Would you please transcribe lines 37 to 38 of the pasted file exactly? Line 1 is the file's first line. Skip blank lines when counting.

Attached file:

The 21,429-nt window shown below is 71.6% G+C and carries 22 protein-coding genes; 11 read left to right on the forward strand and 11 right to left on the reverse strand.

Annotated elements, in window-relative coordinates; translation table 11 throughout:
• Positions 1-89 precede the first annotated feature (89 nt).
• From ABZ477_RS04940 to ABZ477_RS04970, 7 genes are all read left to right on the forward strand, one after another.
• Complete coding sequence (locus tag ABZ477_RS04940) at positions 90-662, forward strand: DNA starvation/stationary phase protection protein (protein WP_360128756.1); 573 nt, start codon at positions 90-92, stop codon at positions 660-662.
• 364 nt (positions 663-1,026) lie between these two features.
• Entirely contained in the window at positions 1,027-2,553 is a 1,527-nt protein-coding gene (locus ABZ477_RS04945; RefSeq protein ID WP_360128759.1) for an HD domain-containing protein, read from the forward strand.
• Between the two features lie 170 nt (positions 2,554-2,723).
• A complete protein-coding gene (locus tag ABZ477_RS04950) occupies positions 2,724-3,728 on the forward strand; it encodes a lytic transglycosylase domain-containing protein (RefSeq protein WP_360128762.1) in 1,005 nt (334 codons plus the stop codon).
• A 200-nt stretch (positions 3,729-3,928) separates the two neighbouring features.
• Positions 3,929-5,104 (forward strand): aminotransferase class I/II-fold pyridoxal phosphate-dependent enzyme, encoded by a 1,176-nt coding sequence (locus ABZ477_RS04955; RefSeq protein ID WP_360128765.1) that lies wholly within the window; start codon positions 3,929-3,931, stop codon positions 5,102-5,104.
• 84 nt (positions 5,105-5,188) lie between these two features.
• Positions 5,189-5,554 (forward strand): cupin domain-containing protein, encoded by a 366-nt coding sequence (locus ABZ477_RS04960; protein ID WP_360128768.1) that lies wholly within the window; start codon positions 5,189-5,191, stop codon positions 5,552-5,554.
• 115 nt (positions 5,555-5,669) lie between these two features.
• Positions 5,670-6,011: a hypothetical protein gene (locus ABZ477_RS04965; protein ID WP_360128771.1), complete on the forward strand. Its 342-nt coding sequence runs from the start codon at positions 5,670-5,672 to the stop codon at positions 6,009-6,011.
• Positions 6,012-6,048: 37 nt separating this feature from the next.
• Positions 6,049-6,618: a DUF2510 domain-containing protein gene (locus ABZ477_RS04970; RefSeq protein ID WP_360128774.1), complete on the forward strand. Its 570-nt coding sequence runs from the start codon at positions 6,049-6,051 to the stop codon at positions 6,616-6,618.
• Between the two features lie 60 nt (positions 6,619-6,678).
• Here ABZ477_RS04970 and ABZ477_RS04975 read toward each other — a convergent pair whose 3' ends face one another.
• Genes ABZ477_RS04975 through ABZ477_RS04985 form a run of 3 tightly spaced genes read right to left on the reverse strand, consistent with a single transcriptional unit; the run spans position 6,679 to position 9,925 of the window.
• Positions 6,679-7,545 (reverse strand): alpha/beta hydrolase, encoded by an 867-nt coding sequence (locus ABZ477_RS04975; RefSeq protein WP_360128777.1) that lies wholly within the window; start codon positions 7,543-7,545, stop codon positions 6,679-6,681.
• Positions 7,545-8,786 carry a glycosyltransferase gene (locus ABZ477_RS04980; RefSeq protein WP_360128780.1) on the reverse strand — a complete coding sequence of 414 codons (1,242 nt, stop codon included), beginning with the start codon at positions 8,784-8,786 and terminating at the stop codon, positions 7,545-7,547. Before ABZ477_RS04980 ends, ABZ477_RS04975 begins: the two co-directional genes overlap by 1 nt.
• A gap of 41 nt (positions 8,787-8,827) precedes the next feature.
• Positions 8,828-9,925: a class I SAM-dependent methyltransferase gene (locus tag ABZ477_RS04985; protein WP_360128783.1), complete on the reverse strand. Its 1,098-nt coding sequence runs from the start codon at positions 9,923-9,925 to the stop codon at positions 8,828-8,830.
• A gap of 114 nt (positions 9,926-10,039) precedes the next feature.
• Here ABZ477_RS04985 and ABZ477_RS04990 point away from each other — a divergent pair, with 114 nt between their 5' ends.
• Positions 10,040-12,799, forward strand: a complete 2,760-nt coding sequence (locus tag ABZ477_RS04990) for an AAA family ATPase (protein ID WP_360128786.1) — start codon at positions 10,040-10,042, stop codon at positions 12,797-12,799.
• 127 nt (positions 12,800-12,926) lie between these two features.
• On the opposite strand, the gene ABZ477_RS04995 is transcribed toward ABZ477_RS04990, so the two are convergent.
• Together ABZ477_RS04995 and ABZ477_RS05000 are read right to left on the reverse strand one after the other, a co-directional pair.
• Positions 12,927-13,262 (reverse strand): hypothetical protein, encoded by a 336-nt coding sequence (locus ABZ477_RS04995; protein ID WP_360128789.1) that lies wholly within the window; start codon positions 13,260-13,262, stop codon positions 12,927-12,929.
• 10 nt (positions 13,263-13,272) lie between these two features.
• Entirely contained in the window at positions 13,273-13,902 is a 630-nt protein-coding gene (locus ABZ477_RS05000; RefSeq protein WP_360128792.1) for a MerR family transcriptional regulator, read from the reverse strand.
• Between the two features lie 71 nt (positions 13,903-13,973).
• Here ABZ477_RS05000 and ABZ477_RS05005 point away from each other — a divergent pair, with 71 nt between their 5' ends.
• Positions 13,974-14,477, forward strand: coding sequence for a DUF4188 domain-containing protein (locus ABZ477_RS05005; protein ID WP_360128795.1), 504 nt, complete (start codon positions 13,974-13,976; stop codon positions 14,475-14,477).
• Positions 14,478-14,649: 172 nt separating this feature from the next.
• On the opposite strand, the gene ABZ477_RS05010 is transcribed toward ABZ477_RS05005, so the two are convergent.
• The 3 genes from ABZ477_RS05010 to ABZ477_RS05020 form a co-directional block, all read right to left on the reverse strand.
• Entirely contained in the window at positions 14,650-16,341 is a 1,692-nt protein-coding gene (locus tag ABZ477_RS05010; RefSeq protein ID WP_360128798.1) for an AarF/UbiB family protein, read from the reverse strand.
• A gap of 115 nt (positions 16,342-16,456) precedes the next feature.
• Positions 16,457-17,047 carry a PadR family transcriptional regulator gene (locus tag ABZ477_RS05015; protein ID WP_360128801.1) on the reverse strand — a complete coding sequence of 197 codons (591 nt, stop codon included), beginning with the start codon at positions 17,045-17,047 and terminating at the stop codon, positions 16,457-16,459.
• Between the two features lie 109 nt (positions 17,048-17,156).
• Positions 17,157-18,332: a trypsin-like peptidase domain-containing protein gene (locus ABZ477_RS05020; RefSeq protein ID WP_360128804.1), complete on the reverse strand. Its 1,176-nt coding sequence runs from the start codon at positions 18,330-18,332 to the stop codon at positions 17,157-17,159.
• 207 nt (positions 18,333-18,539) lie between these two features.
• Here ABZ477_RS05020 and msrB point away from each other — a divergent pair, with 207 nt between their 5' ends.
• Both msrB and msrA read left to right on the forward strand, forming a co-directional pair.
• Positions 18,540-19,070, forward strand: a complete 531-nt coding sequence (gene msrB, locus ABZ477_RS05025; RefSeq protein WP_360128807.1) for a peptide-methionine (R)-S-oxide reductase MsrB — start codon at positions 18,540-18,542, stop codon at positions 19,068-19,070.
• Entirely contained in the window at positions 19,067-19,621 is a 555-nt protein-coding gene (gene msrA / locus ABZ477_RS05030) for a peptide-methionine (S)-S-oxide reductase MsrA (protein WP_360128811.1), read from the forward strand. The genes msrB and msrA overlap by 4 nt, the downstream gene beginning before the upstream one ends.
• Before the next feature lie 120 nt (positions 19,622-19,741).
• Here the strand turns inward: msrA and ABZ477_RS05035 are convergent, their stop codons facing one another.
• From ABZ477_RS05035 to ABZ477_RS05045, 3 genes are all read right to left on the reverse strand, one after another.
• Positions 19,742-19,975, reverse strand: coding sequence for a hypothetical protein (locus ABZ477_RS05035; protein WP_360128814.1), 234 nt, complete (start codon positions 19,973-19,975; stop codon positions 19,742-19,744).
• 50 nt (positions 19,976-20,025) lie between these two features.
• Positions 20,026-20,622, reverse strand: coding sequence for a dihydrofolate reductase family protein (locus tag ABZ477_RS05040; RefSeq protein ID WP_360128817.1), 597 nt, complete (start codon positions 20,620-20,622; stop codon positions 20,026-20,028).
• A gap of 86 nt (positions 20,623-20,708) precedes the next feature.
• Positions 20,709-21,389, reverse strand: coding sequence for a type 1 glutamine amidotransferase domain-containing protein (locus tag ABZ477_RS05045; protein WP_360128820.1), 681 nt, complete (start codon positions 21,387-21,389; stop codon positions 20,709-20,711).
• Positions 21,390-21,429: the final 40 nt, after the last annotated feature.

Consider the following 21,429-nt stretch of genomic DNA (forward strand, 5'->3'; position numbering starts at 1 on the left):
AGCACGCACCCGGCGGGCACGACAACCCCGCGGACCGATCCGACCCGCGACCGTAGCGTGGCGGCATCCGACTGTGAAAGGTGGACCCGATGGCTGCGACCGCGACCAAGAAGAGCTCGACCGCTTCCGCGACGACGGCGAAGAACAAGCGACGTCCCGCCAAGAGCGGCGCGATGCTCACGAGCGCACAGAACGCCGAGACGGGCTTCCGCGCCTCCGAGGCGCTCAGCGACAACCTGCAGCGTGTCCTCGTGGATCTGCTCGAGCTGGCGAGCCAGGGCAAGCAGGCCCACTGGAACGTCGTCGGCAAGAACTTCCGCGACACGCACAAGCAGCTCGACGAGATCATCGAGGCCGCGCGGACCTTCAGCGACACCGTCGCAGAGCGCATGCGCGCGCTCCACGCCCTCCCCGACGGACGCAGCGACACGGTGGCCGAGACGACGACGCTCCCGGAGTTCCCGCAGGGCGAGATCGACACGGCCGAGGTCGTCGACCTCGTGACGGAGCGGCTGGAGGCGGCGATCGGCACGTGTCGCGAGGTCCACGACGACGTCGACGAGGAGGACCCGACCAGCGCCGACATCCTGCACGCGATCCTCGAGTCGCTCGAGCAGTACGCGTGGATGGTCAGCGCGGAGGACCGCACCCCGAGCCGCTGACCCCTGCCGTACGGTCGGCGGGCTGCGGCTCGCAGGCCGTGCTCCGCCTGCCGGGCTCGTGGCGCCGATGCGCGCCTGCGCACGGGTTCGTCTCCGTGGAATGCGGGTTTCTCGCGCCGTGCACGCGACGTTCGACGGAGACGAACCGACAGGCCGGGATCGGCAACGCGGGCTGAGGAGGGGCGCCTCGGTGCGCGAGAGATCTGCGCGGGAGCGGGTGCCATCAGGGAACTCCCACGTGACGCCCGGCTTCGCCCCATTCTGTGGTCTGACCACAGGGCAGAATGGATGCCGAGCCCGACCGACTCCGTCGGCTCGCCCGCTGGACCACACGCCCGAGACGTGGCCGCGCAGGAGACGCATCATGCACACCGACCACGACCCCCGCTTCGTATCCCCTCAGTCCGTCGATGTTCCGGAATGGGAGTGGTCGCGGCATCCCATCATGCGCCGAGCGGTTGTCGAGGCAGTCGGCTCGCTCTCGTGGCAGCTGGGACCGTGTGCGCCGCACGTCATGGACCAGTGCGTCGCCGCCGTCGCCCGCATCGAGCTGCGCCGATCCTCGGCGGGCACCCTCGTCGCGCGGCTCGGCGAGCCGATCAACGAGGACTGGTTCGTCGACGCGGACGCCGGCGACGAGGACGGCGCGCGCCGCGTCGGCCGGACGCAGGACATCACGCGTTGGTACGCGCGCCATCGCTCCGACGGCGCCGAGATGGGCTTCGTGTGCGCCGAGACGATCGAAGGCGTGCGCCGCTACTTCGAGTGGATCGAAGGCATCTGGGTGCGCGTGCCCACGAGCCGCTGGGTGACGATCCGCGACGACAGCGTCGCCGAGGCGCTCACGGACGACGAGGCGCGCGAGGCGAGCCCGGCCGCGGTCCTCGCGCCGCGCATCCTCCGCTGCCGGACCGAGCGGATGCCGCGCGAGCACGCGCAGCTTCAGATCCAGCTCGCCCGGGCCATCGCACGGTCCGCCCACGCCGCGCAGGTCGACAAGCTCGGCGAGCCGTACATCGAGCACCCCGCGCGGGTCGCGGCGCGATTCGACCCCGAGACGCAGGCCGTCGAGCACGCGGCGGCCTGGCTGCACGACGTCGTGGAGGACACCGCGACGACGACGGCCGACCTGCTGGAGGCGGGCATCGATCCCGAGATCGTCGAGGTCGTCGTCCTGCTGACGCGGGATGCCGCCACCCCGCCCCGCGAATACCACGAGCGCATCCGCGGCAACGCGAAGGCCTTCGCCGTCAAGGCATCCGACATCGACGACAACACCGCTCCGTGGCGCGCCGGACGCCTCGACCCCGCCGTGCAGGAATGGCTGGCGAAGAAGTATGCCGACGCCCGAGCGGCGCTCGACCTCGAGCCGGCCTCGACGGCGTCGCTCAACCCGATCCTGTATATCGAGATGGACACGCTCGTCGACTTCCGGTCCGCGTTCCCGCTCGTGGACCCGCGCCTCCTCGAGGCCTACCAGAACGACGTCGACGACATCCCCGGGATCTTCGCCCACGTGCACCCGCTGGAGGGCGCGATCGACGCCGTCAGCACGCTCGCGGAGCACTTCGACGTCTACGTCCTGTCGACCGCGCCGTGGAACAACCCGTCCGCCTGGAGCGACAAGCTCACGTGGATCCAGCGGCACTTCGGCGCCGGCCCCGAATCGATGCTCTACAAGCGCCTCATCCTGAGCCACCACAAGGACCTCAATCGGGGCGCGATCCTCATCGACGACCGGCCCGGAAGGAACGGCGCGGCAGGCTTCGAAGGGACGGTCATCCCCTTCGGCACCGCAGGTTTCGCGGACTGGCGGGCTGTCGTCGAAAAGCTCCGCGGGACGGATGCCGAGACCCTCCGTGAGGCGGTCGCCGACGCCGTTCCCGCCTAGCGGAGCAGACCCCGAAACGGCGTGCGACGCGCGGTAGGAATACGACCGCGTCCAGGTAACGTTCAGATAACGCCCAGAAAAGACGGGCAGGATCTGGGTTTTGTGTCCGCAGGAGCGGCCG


• Positions 14,478-14,649: 172 nt separating this feature from the next.
• On the opposite strand, the gene ABZ477_RS05010 is transcribed toward ABZ477_RS05005, so the two are convergent.